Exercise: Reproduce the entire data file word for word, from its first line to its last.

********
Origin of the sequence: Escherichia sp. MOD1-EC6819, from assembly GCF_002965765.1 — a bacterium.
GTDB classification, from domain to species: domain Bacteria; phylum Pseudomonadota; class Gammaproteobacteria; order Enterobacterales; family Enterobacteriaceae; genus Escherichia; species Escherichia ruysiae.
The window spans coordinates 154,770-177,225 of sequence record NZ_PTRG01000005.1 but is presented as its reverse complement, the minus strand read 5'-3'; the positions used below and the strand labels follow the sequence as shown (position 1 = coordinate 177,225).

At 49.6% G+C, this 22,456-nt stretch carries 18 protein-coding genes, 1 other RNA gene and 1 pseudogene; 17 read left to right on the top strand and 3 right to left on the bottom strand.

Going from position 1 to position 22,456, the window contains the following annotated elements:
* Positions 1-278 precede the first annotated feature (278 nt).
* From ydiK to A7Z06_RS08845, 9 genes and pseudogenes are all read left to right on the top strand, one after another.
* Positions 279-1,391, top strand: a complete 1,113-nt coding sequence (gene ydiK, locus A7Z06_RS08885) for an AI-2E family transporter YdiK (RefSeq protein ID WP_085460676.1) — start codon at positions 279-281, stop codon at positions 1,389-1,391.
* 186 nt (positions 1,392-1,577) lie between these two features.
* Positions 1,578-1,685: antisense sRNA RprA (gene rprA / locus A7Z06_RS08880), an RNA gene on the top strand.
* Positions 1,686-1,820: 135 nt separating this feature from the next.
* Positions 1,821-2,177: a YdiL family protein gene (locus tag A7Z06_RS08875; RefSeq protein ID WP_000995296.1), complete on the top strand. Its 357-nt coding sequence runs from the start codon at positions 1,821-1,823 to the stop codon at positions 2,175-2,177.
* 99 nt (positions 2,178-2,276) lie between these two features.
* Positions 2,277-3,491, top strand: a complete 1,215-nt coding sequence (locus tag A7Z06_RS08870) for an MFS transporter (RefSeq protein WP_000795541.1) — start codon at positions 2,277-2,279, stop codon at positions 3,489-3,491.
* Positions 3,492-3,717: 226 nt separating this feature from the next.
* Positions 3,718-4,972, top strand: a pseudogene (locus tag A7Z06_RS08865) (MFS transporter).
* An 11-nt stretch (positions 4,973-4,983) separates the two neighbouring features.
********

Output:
Origin of the sequence: Escherichia sp. MOD1-EC6819, from assembly GCF_002965765.1 — a bacterium.
GTDB classification, from domain to species: domain Bacteria; phylum Pseudomonadota; class Gammaproteobacteria; order Enterobacterales; family Enterobacteriaceae; genus Escherichia; species Escherichia ruysiae.
The window spans coordinates 154,770-177,225 of sequence record NZ_PTRG01000005.1 but is presented as its reverse complement, the minus strand read 5'-3'; the positions used below and the strand labels follow the sequence as shown (position 1 = coordinate 177,225).

At 49.6% G+C, this 22,456-nt stretch carries 18 protein-coding genes, 1 other RNA gene and 1 pseudogene; 17 read left to right on the top strand and 3 right to left on the bottom strand.

Going from position 1 to position 22,456, the window contains the following annotated elements:
* Positions 1-278 precede the first annotated feature (278 nt).
* From ydiK to A7Z06_RS08845, 9 genes and pseudogenes are all read left to right on the top strand, one after another.
* Positions 279-1,391, top strand: a complete 1,113-nt coding sequence (gene ydiK, locus A7Z06_RS08885) for an AI-2E family transporter YdiK (RefSeq protein ID WP_085460676.1) — start codon at positions 279-281, stop codon at positions 1,389-1,391.
* 186 nt (positions 1,392-1,577) lie between these two features.
* Positions 1,578-1,685: antisense sRNA RprA (gene rprA / locus A7Z06_RS08880), an RNA gene on the top strand.
* Positions 1,686-1,820: 135 nt separating this feature from the next.
* Positions 1,821-2,177: a YdiL family protein gene (locus tag A7Z06_RS08875; RefSeq protein ID WP_000995296.1), complete on the top strand. Its 357-nt coding sequence runs from the start codon at positions 1,821-1,823 to the stop codon at positions 2,175-2,177.
* 99 nt (positions 2,178-2,276) lie between these two features.
* Positions 2,277-3,491, top strand: a complete 1,215-nt coding sequence (locus tag A7Z06_RS08870) for an MFS transporter (RefSeq protein WP_000795541.1) — start codon at positions 2,277-2,279, stop codon at positions 3,489-3,491.
* Positions 3,492-3,717: 226 nt separating this feature from the next.
* Positions 3,718-4,972, top strand: a pseudogene (locus tag A7Z06_RS08865) (MFS transporter).
* An 11-nt stretch (positions 4,973-4,983) separates the two neighbouring features.